Trends in Print and Mail

The Berkshire Company Blog

Holiday Shipping – The Time is Nigh

Posted by Mark Fallon on Nov 22, 2016 5:02:00 AM

This week, we’ll celebrate Thanksgiving – a time to pause and reflect on our good fortune and prosperity. And while decorations have been up in some stores for weeks, it also marks the “official” start to the holiday season. For individuals and businesses, it means it’s time to start finalizing plans for shipping packages that we want to arrive by December 24th.

Our country has service members stationed all over the world – South America, Europe. Africa, Asia – and of course, the Middle East. The U.S. Postal Service (USPS) and the Military Post Office worked together to develop a schedule that takes into account the logistics and other conditions impacting delivery times. To ensure timely delivery to a service member, use the following dates.



While most of us will use First-Class Mail or Priority Mail, there are other options included in the chart.

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United States Postal Service / Operations Management

Scorecard Assessments and Service Providers

Posted by Mark Fallon on Nov 15, 2016 5:01:00 AM

On Monday, November 14, 2016, the US Postal Service (USPS) sent out their first assessments of Full-Service Mail Quality Metrics over an established threshold (based on October 2016 data on the Mailer Scorecard). It may look similar to a bill for postage due, because no matter how the USPS spins it, that’s what the assessments are. If you “remove the Full-Service Discount” for a mailing that took place in the past, you’re asking for postage that wasn’t paid at the time of mailing.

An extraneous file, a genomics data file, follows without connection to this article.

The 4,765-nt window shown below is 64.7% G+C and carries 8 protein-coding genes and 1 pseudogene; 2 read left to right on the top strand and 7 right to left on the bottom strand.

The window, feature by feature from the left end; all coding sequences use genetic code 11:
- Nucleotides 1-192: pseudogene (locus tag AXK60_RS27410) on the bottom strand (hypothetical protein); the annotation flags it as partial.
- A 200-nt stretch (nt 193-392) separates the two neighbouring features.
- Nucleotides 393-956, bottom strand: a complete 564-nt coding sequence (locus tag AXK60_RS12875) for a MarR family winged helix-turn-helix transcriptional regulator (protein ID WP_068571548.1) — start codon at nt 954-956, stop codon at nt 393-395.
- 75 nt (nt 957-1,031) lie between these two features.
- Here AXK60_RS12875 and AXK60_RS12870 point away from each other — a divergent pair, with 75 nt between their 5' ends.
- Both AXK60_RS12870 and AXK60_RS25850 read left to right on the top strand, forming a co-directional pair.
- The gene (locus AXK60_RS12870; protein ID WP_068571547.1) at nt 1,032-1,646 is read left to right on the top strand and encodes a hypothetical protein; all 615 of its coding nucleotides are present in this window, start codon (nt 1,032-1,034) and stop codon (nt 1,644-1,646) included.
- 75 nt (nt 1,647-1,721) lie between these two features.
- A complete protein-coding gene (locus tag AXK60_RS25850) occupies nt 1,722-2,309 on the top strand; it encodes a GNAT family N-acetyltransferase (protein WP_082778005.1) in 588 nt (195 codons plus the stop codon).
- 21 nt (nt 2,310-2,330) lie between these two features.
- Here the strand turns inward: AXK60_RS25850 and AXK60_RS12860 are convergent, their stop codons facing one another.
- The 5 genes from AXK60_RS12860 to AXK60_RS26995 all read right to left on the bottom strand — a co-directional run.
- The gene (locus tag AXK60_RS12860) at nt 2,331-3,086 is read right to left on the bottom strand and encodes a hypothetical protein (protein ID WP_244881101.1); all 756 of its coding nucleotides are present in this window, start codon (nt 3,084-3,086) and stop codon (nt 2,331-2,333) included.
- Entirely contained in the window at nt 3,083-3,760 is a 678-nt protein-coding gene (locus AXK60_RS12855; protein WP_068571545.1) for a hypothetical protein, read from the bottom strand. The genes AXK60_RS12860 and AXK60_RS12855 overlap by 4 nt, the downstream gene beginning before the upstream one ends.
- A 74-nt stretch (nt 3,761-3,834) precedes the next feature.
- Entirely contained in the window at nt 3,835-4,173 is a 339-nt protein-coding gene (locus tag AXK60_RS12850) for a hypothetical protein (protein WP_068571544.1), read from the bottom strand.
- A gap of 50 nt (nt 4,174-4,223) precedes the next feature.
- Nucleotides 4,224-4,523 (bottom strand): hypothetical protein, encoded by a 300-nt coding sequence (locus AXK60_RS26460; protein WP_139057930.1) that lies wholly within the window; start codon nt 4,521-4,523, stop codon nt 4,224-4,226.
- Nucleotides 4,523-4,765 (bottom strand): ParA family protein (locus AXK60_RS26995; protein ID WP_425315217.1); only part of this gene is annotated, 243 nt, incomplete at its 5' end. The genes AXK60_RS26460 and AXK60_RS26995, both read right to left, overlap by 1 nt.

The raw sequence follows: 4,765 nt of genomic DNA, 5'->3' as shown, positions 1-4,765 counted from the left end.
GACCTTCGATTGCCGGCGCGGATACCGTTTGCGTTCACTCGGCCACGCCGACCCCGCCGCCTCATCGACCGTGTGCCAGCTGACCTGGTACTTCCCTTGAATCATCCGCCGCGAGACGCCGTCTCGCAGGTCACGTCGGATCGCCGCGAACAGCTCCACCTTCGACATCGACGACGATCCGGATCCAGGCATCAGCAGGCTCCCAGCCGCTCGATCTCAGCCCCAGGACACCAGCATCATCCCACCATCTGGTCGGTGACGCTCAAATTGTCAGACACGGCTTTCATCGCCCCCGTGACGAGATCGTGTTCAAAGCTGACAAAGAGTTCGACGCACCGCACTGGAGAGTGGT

Sounds like a bill. Looks like a bill. It’s a bill.

Semantics aside – did your mail service provide (MSP) or presort vendor receive an assessment? Did they receive an assessment on mail they processed for your company? Do they plan on passing the assessment on to your company?

The USPS sends the assessment to whoever submitted the e-documentation that accompanied the mailing. In most cases, this is the MSP or the presort vendor. The recipient has 10 business days to challenge the assessment. One option is to refer the USPS to the vendor’s client, as identified by the Customer Registration ID (CRID). Or the vendor could pay the assessment, and bill the client separately.